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Showing posts from November, 2006

18-wheeler alternative

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Human-powered carts are found all the time on just about every road in Nairobi. They cause a lot of pollution in the traffic they hold up. But hey, they cost way less than a truck!

When Heather and I saw this one, I had to whip out the camera. (Heather even requested I do that, which is highly unusual.) We both said, "Wow!" The cart is loaded with used plastic bottles that held cooking oil. I'm not sure what he was going to do with them. I guess in some parts of town, they are sold used. Or are recycled.

This is another of those cases when it would have been a far better photo if I got the guy at the front of the cart in the shot - but people sometimes get offended if they are photographed.

Right now

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Overnight, the Kenyan government made a new rule (or decided to start enforcing an existing rule) - all vehicles must travel with two warning triangles, a fire extinguisher and a first aid kit. All good stuff to have - but the fact that you could get a ticket the same day the rule was announced, for not having any of them, was a bit annoying.

All those items instantly doubled in price.

And it was not really announced in any good way - the main distribution method was word-of-mouth.

On the back of our new triangle (we had one already) is the text of the government act about needing triangles. I was amused at that - why tell the owners of a new triangle that the government requires it? (The text is not displayed on a shelf at a store or something where people could actually be persuaded by it.)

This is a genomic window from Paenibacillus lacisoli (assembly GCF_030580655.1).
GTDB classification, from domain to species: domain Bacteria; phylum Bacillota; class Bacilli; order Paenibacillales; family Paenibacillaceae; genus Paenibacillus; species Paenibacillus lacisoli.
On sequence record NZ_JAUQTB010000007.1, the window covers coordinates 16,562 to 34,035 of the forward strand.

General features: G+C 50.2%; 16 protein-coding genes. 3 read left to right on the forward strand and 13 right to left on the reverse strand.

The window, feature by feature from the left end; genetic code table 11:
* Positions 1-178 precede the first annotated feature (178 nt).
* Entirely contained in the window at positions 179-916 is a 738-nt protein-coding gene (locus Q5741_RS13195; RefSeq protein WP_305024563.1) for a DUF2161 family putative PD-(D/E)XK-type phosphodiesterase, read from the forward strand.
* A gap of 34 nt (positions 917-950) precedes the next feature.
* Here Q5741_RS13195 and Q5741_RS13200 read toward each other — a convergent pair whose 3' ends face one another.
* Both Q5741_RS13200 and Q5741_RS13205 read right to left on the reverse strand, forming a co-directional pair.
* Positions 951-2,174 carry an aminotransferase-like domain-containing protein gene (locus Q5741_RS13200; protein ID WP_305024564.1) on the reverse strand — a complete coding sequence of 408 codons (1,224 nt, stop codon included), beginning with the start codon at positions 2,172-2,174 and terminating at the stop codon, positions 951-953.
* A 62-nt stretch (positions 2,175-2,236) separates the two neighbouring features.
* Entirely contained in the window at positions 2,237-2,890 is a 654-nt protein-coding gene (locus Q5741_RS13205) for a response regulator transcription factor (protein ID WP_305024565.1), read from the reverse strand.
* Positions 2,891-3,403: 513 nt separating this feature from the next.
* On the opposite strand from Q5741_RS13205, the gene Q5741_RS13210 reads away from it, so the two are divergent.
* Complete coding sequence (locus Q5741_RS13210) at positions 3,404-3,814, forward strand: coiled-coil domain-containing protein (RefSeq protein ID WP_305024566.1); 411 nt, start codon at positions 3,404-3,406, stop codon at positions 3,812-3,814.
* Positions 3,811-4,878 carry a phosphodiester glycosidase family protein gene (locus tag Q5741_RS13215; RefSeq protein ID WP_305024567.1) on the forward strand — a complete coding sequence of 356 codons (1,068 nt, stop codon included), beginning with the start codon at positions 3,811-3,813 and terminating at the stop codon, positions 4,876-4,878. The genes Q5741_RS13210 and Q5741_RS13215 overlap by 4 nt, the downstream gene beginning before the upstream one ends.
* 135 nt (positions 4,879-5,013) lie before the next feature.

Feeling no pain

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One of the joys of living in a country in the developing world is the lack of dependable or consistent electrical power and water. Huge water tanks are the way around the water shortages. Power? At work there is no pain - we have a huge diesel-powered generator that kicks in automatically when the power cuts out. (UPS boxes keep computers going for that minute it takes the generator to kick in.) Yes, the photo is of that beloved generator.

At home? We use candles.

All of my friends in Tanzania have been without power for 12 hours of every day for at least a year now.

And it will be alright

Bob Marley sings that line, at the end of the phrase, "Give thanks and praise to the Lord..."

I'm not sure of his faith (Rastafarianism), but there is a bit of truth to that refrain. We may not see the all-right-ness of things after giving thanks and praise, but at the end of it all, things will be all right! (We may not even live to see that.)

And that brings to mind the reason why those words hit my brain - Bob Marley is big in Kenya, even though he died some time ago. His hit tunes play over and over on the radio here. The only time I listen to the radio is in the car, when I'm alone. That's not very often (one hour a week?).

I'm not too big on repetition. (I get too easily bored.) Sometimes it serves its purpose, though.

How do you define fulfillment?

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(Well, first, I spell it differently.)

This roadside butchery is maybe different than the one in your town (if indeed, your town even has one). You might also note that the butchery is combined with a cafe.

It's a little hard to tell from this shot, but a new wooden bed is crossing the ditch in front of the shop. A furniture maker sells his stuff there too.

Horse races in Nairobi

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Nairobi has a racecourse. We went as a family on Sunday afternoon. It was a nicely overcast day.